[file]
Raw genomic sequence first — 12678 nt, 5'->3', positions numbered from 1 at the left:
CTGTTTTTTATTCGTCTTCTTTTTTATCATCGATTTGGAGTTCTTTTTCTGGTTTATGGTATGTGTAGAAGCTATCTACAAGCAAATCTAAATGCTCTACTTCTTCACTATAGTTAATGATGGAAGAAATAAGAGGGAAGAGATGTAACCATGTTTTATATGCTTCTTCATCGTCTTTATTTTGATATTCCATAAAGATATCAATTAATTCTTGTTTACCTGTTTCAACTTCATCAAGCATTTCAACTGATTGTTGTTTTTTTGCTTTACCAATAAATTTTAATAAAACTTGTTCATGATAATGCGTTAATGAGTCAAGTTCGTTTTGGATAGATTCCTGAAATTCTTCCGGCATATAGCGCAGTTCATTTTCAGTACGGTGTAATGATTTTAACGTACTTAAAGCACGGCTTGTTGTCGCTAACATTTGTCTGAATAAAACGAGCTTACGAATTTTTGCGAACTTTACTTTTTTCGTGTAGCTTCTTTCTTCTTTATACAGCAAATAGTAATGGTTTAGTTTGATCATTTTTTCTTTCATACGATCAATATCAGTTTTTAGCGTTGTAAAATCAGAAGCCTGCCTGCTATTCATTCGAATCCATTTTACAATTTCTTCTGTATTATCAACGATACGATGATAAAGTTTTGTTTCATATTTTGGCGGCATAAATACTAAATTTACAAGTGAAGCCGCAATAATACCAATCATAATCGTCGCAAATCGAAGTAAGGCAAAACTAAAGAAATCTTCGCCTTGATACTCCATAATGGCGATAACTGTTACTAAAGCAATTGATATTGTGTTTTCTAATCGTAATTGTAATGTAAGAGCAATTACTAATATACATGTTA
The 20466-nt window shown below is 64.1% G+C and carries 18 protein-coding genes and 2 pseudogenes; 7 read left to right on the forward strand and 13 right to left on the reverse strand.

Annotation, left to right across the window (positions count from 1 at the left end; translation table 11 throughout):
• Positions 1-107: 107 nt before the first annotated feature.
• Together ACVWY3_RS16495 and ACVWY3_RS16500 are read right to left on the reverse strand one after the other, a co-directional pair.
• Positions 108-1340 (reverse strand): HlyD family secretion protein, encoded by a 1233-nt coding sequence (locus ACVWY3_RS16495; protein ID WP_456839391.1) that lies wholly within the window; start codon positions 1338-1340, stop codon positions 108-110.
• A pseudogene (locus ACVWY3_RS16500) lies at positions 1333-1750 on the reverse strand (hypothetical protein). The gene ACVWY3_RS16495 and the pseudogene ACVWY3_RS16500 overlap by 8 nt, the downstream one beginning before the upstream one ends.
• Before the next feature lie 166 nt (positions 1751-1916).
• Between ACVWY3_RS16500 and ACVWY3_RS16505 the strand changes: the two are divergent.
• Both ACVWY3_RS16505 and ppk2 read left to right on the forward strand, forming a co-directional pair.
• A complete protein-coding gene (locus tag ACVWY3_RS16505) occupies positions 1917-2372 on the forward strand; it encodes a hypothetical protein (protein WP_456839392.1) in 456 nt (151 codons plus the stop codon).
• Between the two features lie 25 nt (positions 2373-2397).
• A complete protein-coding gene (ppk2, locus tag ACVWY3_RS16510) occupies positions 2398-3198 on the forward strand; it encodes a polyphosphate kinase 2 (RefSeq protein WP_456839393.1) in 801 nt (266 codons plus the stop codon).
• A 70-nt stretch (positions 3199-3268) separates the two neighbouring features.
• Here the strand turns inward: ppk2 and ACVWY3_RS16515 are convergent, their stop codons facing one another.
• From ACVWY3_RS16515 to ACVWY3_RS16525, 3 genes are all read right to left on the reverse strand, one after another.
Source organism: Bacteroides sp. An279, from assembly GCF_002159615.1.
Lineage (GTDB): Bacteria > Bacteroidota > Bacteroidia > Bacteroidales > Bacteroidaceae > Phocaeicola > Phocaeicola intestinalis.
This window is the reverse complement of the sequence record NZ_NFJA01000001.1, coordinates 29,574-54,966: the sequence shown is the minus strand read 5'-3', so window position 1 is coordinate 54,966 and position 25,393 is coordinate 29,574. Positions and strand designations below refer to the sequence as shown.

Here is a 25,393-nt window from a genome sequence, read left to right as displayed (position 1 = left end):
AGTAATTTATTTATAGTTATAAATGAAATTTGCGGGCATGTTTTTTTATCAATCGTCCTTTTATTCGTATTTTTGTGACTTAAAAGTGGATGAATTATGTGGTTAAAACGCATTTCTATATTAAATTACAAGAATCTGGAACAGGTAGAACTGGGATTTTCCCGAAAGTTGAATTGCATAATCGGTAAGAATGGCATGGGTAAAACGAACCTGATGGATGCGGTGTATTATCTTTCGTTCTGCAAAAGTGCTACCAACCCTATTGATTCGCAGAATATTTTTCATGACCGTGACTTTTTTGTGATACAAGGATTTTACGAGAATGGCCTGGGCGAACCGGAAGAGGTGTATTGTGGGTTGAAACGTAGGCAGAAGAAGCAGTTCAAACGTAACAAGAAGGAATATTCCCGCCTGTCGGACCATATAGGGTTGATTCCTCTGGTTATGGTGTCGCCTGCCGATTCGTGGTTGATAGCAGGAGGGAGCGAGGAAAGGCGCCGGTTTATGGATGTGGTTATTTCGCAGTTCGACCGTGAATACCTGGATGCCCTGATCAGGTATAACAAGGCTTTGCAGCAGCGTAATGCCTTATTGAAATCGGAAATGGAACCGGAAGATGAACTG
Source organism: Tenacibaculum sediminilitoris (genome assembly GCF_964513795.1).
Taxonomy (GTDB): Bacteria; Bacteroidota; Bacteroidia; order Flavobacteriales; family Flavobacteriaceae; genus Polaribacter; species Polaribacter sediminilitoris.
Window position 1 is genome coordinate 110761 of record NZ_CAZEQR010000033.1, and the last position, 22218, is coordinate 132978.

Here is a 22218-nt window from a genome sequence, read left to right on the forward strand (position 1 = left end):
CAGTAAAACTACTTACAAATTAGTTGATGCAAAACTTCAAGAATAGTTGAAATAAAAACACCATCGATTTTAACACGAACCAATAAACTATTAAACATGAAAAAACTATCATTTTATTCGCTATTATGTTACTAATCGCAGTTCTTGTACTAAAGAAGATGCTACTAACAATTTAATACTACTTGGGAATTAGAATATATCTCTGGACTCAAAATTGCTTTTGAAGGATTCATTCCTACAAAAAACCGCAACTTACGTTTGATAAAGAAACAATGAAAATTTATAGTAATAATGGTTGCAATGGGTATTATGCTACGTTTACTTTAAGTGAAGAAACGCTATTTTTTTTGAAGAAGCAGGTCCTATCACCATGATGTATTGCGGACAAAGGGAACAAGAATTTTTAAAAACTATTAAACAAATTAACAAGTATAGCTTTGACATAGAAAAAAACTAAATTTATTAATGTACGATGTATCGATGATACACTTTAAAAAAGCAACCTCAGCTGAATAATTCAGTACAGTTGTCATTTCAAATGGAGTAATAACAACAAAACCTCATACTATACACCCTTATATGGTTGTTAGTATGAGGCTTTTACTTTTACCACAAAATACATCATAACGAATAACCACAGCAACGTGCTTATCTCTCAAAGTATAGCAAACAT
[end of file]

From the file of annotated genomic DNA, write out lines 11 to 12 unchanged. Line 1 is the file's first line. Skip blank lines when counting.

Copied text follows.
• Both ACVWY3_RS16505 and ppk2 read left to right on the forward strand, forming a co-directional pair.
• A complete protein-coding gene (locus tag ACVWY3_RS16505) occupies positions 1917-2372 on the forward strand; it encodes a hypothetical protein (protein WP_456839392.1) in 456 nt (151 codons plus the stop codon).